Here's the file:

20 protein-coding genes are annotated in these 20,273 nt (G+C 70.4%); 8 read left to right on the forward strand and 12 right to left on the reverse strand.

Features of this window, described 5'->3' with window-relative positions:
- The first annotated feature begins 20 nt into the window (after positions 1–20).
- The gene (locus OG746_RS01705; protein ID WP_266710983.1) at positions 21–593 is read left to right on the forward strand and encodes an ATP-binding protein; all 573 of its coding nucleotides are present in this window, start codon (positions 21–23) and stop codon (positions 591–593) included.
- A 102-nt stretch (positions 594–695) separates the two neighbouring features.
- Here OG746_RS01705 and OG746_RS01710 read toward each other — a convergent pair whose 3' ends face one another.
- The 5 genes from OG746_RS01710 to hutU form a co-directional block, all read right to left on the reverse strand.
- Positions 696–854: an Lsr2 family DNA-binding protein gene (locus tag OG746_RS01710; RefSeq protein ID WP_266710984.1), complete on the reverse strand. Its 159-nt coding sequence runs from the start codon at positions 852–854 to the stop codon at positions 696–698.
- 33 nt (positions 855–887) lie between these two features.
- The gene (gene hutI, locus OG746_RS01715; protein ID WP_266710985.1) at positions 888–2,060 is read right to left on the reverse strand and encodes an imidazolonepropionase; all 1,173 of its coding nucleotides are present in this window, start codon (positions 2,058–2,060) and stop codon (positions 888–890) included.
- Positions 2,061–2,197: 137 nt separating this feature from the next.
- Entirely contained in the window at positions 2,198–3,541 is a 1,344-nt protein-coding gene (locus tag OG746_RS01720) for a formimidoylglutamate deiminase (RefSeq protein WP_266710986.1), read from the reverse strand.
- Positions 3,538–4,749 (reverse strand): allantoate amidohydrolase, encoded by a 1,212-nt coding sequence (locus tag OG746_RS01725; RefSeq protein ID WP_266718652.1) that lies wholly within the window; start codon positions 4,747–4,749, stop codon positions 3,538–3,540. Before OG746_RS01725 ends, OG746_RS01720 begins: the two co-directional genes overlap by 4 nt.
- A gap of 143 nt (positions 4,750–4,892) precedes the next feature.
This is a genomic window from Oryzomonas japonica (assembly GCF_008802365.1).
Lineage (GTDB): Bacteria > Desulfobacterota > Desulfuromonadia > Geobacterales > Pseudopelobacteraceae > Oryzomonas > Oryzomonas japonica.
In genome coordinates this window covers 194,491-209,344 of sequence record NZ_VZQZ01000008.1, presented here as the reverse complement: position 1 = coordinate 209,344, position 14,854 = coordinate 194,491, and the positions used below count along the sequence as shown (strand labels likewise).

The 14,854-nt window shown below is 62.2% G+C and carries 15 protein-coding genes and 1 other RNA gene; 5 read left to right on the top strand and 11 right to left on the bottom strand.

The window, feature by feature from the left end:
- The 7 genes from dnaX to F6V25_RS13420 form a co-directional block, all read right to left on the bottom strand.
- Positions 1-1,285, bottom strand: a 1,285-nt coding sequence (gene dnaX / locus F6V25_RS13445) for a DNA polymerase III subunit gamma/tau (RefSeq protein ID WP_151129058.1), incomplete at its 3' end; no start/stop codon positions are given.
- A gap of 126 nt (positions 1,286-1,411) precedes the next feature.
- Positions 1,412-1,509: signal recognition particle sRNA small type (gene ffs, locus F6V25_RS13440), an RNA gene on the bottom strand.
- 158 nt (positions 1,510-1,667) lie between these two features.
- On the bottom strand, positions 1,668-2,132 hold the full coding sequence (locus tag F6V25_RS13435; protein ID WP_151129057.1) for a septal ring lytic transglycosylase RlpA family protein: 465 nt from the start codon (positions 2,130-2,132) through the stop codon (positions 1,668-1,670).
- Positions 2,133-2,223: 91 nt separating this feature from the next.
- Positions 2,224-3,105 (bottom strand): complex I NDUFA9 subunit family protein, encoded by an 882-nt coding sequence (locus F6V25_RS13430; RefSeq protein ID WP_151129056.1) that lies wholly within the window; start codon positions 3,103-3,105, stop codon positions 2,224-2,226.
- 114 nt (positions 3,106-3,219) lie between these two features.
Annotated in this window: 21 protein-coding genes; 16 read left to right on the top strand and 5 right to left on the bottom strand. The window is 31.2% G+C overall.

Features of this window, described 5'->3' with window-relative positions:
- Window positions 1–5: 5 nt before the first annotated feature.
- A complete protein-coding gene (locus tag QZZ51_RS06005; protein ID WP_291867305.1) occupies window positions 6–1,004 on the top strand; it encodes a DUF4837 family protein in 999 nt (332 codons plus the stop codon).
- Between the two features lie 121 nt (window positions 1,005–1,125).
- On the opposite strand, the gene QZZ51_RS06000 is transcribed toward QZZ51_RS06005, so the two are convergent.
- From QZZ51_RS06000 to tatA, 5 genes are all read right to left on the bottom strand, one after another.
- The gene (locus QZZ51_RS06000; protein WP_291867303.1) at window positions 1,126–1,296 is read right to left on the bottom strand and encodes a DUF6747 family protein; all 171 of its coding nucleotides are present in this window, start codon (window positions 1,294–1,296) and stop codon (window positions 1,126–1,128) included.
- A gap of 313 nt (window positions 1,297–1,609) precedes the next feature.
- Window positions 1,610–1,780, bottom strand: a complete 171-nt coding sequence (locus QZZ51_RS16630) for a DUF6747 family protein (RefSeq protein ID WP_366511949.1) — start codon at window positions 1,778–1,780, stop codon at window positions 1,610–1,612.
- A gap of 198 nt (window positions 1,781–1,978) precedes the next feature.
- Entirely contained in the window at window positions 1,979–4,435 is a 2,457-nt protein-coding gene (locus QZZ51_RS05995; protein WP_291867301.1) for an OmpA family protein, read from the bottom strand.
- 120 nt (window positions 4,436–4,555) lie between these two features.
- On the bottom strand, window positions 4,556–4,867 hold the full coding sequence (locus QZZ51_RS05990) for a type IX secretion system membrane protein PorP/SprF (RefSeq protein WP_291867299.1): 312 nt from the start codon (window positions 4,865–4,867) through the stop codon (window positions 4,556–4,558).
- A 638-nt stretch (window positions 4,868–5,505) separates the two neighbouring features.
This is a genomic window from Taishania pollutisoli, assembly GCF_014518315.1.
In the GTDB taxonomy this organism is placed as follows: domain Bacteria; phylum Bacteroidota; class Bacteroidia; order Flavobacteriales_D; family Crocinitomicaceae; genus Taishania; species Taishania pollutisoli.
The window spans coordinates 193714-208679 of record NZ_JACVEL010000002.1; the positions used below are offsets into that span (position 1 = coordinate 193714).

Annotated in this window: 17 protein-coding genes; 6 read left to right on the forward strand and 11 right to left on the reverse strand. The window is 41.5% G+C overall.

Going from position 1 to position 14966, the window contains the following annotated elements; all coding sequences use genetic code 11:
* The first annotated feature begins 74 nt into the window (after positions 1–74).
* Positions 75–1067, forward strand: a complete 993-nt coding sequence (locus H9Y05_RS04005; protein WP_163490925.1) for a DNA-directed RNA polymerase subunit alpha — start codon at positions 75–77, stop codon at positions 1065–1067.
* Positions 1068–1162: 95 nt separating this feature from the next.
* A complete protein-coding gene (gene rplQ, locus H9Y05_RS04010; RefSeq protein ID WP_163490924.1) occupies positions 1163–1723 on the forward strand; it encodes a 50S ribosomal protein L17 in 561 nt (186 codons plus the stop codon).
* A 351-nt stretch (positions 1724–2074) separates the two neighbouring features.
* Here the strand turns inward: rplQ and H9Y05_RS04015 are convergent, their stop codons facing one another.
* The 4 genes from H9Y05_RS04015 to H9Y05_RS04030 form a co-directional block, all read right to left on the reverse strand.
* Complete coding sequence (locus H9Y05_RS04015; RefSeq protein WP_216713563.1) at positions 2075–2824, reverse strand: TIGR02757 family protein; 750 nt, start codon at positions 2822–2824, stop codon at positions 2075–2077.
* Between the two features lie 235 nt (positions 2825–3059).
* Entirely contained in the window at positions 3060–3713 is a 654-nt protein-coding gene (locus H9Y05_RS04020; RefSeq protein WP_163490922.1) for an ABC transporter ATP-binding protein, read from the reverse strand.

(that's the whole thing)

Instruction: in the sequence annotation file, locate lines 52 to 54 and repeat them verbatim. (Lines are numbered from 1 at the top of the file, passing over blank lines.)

* A complete protein-coding gene (gene rplQ, locus H9Y05_RS04010; RefSeq protein ID WP_163490924.1) occupies positions 1163–1723 on the forward strand; it encodes a 50S ribosomal protein L17 in 561 nt (186 codons plus the stop codon).
* A 351-nt stretch (positions 1724–2074) separates the two neighbouring features.
* Here the strand turns inward: rplQ and H9Y05_RS04015 are convergent, their stop codons facing one another.